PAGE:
• What diseases cause the most concern?
  1. What are schools like in Francophone cultures?
  • What are relationships between students and teachers like?
  • What role do parents play in the education of their children?
  • What are the relationships among the students like?
  1. What was it like to live in a castle?
  • How were castles built?
  • Who lived in castles?
  • How did a boy become a knight?
  • How did castles evolve?
  • What did people do for fun during medieval times?
  1. What are some things you can do for fun in Quebec?
  • What is there to do in Montreal?
  • What do you need if you want to go camping in a provincial park?
  • What role did the French play in Canadian history?

French 3

  1. What role does travel play in Francophone culture?
  • Where do people go on vacation?
  • With whom do they travel?
  • What vacation activities are popular?
  1. How have educational reforms affected Francophone schools?
  • How are students graded?
  • What high stakes tests do students take?
  • When do students go to school?
  1. How do people form romantic relationships in Francophone cultures?
  • What role does dating play in forming a relationship?
  • What role does marriage play in the culture?
  • Who has the right to marry?
  • What is a marriage ceremony like?
  1. What role do sports play in Francophone culture?
  • What sports are popular in various countries?
  • What teams are popular?
  • What Francophone athletes play in the U.S.?
  • What athletic competitions are important?
  1. What is Impressionism?
  • How did Impressionism develop?
  • Who are the major artists associated with the movement?
  • How did Impressionists influence later artists?
  1. What are the ecological challenges in some Francophone countries?
  • What do people do to conserve resources?
  • How do economic factors influence conservation efforts in various countries?
  • What animals are endangered?
  1. What was France like during prehistoric times?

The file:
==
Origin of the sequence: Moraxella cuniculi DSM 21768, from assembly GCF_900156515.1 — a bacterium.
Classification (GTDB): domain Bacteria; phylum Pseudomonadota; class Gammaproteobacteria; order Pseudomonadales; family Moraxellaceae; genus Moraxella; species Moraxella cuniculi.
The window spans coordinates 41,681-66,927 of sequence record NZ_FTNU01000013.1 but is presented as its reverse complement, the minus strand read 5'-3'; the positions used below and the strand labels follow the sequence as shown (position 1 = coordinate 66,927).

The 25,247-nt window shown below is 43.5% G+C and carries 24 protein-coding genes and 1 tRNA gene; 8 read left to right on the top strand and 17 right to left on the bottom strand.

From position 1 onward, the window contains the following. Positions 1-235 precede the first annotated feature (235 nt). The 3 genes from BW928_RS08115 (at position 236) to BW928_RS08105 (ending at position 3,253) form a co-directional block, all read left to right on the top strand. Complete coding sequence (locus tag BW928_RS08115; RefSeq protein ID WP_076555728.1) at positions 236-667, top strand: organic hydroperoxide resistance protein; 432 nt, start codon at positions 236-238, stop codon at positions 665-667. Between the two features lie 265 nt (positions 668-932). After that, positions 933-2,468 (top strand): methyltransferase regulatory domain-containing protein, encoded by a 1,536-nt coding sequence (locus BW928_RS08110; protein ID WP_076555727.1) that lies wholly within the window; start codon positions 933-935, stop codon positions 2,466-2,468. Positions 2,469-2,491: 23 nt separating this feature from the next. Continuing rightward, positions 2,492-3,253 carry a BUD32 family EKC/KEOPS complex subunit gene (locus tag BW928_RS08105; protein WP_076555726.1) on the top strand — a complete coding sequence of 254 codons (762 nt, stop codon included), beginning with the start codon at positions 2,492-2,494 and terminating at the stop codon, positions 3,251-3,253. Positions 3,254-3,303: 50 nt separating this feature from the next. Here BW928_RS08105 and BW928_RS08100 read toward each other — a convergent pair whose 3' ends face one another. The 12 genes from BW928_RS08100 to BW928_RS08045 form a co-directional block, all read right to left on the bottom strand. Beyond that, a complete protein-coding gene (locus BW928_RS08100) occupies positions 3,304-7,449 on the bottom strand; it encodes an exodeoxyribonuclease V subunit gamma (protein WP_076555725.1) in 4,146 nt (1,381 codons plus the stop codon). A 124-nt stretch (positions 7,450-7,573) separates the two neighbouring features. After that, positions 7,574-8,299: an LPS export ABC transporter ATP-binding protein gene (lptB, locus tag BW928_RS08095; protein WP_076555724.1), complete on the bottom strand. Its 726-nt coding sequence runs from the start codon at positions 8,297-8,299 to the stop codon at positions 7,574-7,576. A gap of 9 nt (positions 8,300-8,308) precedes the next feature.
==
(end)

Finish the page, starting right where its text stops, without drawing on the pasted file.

• How did early humans live?
  • What prehistoric sites can people visit?
  • How are characters from ancient cultures portrayed in literature?

I have a long way to go before I will be satisfied with the degree to which I’ve integrated the diversity of Francophone culture in my instructional practices, but this list of essential questions will give me someplace to start.  I’d love to know more about how you integrate culture into your classroom, as well as authentic resources you’ve used to adress any of these topics as they related to French speakers outside of France and Canada.

7 thoughts on “Integrating Culture – Step 1: Essential Questions

  1. Deb Blaz

    My essential questions often try to immediately involve students….example: Would I like going to school in a Francophone country?
    Or involve curiosity: What would a French teen like doing?
    Or both: What does a Francophone kid look like? What could I say to him/her if I was interested in him/her?

    Is it better to be more general like yours are?

    Reply
    1. madameshepard Post author

      I think your essential questions sound great! This was my first attempt, and I’m not sure what role this essential questions will play in my instructional practices so I’m not sure at this point what the pros and cons would be of the student-centered examples you provided nd the more general ones that I used. Could you tell me more about the role that your essential questions play in your instruction and assessment? Do you assess your students on the extent to which they are able to answer your essential questions? If so, how do you do it? Thank you so much for your feedback!

      Reply
  2. jenifer

    I think all of the essential questions are good. It just depends what you are looking for specific or more open.

    Reply
  3. Mme B

    Hi! Would you mind sharing any of the authentic resources you’ve used for French 2, “What Francophone teens do with their friends”? This year I am trying to make more of an effort to have a bigger representation from the francophone world. Merci beaucoup!

    Reply
    1. madameshepard Post author

      I wish I could be more helpful! I think I was a little optimistic when creating these questions, as it turned out to be a lot more difficult to find authentic resources for this topic than I had imagined. Maybe some other readers have resources to share? Lisa

      Reply
  4. Jennifer Geroux

    Did you ever make a unit for that focused on weather? I noticed that you listed that under French 1 and I am currently trying to plan for second semester (trying to decide if I introduce weather first and then activities- tying them together at the end?). MERCI!

    Reply
    1. madameshepard Post author

      Hi, Jennifer. I included some weather activities in this year’s French 2 unit on loisirs, because it’s not covered in my new school’s French 1 curriculum.

      Reply